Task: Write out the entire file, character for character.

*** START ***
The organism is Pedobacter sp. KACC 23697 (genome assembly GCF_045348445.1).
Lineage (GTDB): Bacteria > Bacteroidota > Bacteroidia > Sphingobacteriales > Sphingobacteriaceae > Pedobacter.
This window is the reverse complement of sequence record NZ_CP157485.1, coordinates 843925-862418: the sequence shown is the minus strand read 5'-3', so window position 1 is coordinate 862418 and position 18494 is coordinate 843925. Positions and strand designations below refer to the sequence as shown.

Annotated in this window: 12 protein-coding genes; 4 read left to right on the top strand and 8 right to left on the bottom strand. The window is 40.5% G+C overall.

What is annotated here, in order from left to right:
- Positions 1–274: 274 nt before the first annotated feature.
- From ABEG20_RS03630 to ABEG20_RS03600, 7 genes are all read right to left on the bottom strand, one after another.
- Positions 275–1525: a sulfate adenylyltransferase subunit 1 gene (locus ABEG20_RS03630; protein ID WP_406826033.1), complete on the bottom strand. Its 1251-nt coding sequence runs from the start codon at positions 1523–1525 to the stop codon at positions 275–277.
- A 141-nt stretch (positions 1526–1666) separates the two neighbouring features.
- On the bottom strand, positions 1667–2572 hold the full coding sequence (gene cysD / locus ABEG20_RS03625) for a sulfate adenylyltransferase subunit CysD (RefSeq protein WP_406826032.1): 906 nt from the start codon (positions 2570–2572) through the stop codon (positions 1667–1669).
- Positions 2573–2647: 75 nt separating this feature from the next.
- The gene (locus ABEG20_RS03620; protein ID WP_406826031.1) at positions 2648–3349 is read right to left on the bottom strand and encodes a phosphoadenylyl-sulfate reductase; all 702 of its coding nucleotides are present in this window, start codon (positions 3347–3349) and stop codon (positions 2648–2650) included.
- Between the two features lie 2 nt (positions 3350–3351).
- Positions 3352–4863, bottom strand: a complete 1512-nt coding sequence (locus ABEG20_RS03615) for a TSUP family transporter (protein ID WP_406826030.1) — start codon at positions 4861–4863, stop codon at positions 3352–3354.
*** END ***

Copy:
The organism is Pedobacter sp. KACC 23697 (genome assembly GCF_045348445.1).
Lineage (GTDB): Bacteria > Bacteroidota > Bacteroidia > Sphingobacteriales > Sphingobacteriaceae > Pedobacter.
This window is the reverse complement of sequence record NZ_CP157485.1, coordinates 843925-862418: the sequence shown is the minus strand read 5'-3', so window position 1 is coordinate 862418 and position 18494 is coordinate 843925. Positions and strand designations below refer to the sequence as shown.

Annotated in this window: 12 protein-coding genes; 4 read left to right on the top strand and 8 right to left on the bottom strand. The window is 40.5% G+C overall.

What is annotated here, in order from left to right:
- Positions 1–274: 274 nt before the first annotated feature.
- From ABEG20_RS03630 to ABEG20_RS03600, 7 genes are all read right to left on the bottom strand, one after another.
- Positions 275–1525: a sulfate adenylyltransferase subunit 1 gene (locus ABEG20_RS03630; protein ID WP_406826033.1), complete on the bottom strand. Its 1251-nt coding sequence runs from the start codon at positions 1523–1525 to the stop codon at positions 275–277.
- A 141-nt stretch (positions 1526–1666) separates the two neighbouring features.
- On the bottom strand, positions 1667–2572 hold the full coding sequence (gene cysD / locus ABEG20_RS03625) for a sulfate adenylyltransferase subunit CysD (RefSeq protein WP_406826032.1): 906 nt from the start codon (positions 2570–2572) through the stop codon (positions 1667–1669).
- Positions 2573–2647: 75 nt separating this feature from the next.
- The gene (locus ABEG20_RS03620; protein ID WP_406826031.1) at positions 2648–3349 is read right to left on the bottom strand and encodes a phosphoadenylyl-sulfate reductase; all 702 of its coding nucleotides are present in this window, start codon (positions 3347–3349) and stop codon (positions 2648–2650) included.
- Between the two features lie 2 nt (positions 3350–3351).
- Positions 3352–4863, bottom strand: a complete 1512-nt coding sequence (locus ABEG20_RS03615) for a TSUP family transporter (protein ID WP_406826030.1) — start codon at positions 4861–4863, stop codon at positions 3352–3354.